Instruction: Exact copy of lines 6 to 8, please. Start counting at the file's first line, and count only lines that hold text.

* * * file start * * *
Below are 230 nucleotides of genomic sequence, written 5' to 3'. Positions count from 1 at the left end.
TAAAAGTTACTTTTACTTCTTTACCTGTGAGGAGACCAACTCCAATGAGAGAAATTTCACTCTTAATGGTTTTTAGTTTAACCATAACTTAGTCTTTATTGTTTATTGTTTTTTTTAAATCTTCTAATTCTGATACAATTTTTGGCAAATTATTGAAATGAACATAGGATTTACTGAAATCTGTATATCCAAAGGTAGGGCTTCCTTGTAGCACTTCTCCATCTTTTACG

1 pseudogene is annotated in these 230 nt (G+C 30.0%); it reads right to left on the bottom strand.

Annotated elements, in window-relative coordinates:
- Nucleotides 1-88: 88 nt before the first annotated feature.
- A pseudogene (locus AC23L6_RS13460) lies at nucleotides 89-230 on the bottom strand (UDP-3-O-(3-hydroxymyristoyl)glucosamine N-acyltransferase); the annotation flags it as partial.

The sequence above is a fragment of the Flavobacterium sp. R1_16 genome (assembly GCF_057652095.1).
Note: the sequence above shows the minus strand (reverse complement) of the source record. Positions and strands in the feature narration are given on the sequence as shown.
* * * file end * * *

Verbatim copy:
- A pseudogene (locus AC23L6_RS13460) lies at nucleotides 89-230 on the bottom strand (UDP-3-O-(3-hydroxymyristoyl)glucosamine N-acyltransferase); the annotation flags it as partial.

The sequence above is a fragment of the Flavobacterium sp. R1_16 genome (assembly GCF_057652095.1).
Note: the sequence above shows the minus strand (reverse complement) of the source record. Positions and strands in the feature narration are given on the sequence as shown.